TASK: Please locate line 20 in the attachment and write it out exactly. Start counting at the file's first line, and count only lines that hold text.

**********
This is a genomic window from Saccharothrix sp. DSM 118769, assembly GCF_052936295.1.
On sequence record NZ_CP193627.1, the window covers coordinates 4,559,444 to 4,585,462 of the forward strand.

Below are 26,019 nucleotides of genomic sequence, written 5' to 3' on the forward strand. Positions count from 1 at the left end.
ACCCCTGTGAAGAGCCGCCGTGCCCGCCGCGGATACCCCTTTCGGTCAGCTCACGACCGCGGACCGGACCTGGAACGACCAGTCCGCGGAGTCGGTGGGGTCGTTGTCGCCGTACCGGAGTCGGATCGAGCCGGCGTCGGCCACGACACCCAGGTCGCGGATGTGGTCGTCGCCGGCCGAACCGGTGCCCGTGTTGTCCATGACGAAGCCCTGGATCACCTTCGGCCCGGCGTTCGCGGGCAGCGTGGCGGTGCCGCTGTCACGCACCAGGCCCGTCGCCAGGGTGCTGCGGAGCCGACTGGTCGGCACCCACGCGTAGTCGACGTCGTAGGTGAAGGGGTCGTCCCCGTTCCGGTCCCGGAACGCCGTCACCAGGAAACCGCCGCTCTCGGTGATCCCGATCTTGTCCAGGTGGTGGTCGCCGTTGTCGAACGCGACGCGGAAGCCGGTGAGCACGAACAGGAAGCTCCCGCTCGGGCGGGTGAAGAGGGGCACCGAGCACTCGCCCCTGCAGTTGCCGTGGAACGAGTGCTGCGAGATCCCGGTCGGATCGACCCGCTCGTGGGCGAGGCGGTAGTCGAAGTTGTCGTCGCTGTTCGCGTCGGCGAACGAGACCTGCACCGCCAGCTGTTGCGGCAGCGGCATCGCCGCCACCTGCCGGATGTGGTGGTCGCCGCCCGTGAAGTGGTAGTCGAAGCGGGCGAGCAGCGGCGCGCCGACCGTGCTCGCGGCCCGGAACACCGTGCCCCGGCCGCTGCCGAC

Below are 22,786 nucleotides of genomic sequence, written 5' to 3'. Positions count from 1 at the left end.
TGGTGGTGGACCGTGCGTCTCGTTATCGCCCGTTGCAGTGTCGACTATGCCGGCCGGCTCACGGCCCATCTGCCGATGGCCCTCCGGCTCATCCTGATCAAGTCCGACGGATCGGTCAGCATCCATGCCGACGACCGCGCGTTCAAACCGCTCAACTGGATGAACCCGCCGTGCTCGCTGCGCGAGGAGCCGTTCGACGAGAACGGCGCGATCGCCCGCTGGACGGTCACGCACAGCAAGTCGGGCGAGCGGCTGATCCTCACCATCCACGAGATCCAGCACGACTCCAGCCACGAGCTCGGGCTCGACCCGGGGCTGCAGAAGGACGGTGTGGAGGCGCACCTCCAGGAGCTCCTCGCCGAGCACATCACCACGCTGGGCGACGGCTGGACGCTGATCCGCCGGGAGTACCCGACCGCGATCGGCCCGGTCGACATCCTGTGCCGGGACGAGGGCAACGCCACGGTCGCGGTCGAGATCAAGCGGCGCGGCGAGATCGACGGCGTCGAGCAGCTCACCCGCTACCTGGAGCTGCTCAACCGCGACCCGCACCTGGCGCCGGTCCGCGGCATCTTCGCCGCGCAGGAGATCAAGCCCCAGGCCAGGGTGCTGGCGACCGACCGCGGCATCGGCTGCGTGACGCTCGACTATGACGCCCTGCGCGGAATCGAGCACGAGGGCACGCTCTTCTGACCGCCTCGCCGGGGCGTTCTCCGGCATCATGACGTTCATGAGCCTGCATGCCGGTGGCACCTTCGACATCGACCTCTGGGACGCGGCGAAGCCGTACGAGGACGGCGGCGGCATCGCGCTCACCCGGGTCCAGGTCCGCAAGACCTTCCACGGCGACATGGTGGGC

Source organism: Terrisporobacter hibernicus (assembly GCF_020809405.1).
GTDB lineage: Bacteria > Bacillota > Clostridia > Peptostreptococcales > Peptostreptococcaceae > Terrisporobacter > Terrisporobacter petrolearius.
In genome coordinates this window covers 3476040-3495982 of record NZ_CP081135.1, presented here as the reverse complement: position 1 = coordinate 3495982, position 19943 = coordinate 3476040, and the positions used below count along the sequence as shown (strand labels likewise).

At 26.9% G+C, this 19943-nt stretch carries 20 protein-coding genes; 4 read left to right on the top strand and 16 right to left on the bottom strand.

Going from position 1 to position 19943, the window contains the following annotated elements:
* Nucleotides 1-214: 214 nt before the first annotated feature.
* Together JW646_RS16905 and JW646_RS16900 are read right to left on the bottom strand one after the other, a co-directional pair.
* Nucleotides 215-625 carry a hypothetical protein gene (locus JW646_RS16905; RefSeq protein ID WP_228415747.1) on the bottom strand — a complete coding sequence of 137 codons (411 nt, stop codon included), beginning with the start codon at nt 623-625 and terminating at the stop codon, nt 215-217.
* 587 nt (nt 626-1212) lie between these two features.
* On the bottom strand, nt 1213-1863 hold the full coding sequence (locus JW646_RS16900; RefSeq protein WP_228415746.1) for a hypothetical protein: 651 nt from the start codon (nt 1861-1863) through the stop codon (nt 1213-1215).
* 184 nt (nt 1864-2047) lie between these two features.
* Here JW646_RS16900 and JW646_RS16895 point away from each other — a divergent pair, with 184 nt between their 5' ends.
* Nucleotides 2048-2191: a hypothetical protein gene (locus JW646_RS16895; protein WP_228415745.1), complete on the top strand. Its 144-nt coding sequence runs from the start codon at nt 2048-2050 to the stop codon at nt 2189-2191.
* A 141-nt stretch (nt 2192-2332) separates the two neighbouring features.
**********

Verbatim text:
* A 141-nt stretch (nt 2192-2332) separates the two neighbouring features.